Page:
The Superior Court of Pennsylvania recently affirmed the dismissal of a contractor’s mechanics’ lien on the grounds that the lien was not filed within 6 months after the completion of the work as required by Pennsylvania’s Lien Law. In Neelu Enterprises, Inc. v. Agarwal, 2012 PA Super. 276, No. 787 MDA 2012 (December 18, 2012), Agarwal, as owner, hired Neelu Enterprises, Inc., a contractor, to build a house. The contractor completed a substantial portion of the work for which it was paid. However, the owner decided to terminate the contractor before the house was completed. The owner and contractor entered into a termination agreement on December 8, 2010. Thereafter, the contractor returned to the job site to correct deficiencies on several occasions through January 7, 2011. The contractor filed its mechanic’s lien on June 23, 2011, within 6 months of January 7, 2011, but more than 6 months from the date of the termination agreement. Pennsylvania’s Lien Law provides that a claimant must file a lien “within six (6) months after completion of his work.” 49 P.S. § 1502(a)(1).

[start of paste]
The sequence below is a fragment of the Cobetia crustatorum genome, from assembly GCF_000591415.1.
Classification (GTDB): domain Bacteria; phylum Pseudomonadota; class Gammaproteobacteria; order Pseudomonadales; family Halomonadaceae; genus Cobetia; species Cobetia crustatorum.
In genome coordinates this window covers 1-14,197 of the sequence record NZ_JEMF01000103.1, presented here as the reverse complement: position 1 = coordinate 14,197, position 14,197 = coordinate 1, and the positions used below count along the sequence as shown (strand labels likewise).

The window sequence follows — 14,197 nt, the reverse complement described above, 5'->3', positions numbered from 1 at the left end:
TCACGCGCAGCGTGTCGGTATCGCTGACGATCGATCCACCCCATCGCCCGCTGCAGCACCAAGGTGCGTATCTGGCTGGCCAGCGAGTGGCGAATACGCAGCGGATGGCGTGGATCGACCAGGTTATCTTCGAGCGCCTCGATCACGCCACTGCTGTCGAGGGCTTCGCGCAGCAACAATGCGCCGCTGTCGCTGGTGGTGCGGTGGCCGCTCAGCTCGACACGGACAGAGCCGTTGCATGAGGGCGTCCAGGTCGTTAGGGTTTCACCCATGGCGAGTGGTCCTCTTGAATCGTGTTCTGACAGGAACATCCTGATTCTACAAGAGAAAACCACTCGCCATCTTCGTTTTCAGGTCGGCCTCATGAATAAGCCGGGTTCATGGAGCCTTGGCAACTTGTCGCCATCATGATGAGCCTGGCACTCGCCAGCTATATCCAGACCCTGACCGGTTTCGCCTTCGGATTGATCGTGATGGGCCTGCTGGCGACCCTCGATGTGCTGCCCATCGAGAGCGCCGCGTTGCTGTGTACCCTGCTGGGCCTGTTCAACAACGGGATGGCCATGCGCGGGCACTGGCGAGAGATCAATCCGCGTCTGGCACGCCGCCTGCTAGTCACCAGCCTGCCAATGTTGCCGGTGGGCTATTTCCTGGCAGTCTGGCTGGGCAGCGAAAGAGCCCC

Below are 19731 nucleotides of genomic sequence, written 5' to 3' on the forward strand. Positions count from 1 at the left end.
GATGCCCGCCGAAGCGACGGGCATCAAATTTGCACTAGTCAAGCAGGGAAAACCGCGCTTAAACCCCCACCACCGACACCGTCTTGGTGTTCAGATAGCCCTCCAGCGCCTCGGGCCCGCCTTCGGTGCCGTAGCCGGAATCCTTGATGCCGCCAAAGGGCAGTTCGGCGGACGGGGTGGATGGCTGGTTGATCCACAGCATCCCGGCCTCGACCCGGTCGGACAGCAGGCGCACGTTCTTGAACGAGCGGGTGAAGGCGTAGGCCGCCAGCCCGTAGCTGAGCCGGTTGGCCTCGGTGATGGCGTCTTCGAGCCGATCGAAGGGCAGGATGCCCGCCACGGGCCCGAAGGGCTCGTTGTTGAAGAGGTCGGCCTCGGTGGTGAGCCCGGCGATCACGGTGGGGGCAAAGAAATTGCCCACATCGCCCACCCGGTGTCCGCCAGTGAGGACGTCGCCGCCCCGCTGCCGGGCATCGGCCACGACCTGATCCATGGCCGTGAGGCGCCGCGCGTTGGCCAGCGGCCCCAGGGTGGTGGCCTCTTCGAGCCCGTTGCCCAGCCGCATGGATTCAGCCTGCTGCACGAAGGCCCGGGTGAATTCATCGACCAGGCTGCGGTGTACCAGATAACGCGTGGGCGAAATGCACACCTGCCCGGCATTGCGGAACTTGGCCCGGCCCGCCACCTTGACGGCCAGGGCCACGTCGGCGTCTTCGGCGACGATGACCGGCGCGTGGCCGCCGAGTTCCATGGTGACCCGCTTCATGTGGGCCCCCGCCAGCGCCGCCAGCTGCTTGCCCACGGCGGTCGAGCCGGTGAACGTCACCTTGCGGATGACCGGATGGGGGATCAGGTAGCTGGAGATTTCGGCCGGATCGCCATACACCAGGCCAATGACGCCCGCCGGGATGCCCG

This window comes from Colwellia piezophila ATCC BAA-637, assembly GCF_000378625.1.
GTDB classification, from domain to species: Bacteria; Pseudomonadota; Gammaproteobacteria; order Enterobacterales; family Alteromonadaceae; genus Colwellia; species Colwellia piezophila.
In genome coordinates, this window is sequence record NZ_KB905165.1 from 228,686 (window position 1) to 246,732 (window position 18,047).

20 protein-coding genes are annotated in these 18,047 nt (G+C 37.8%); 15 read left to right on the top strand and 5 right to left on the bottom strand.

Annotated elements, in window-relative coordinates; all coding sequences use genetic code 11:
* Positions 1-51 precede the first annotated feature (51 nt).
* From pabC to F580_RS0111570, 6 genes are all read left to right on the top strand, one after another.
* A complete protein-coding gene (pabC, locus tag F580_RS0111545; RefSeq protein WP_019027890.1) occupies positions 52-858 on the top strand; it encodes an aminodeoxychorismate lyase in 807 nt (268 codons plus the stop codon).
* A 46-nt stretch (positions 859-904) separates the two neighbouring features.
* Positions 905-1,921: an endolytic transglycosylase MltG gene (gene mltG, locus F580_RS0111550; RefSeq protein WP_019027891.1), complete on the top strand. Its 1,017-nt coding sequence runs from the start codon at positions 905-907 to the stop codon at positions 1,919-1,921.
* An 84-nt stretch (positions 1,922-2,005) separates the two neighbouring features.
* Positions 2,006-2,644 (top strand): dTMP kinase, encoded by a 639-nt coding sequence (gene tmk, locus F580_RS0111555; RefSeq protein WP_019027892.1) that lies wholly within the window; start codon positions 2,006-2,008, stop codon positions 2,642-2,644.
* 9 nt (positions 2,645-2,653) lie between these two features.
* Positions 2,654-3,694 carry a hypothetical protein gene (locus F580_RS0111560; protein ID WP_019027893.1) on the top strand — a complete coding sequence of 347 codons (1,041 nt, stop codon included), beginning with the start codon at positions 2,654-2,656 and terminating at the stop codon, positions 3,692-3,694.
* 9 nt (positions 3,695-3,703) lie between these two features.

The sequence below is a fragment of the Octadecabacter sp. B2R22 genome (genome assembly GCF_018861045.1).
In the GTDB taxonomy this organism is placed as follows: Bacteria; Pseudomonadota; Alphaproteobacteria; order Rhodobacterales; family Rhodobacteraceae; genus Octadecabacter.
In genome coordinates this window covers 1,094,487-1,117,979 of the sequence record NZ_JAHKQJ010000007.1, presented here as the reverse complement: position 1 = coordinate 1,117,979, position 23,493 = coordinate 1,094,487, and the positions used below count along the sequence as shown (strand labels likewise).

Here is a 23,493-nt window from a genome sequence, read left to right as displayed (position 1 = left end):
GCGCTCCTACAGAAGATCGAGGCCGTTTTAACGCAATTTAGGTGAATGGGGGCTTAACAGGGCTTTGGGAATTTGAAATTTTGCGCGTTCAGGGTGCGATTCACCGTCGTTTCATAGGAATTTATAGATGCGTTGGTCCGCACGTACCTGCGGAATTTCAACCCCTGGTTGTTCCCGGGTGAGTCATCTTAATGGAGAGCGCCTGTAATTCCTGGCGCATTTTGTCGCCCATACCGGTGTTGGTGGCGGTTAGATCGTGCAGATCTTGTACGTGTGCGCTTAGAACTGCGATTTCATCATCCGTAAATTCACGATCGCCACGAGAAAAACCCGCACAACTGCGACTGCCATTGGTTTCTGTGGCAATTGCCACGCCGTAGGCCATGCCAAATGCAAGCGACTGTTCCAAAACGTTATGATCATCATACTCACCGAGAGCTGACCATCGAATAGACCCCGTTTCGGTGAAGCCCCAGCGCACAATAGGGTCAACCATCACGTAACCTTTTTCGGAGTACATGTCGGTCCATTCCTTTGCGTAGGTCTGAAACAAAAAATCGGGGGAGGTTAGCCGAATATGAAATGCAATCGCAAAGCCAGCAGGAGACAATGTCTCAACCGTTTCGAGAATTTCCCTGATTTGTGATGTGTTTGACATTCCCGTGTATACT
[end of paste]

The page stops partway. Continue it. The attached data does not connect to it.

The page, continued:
The Court upheld the dismissal of a contractor’s lien because it was not filed within 6 months after completion of the work as required under the Lien Law. The Court held that the contractor’s work was completed on the date on which the contractor signed the termination agreement, and that the work performed after the termination of the contract was post-completion corrective work that did not extend the date of completion under Pennsylvania’s Lien Law. The Court distinguished between a contractor’s work that is meant to correct defective performance and work that is additional to the contract. The Court found that work done to correct the defective performance of a contract does not preserve the lien because the contract is unchanged, but that work additional to that required by the contract will extend the time to file a lien because such work is done pursuant to a modified agreement between the parties.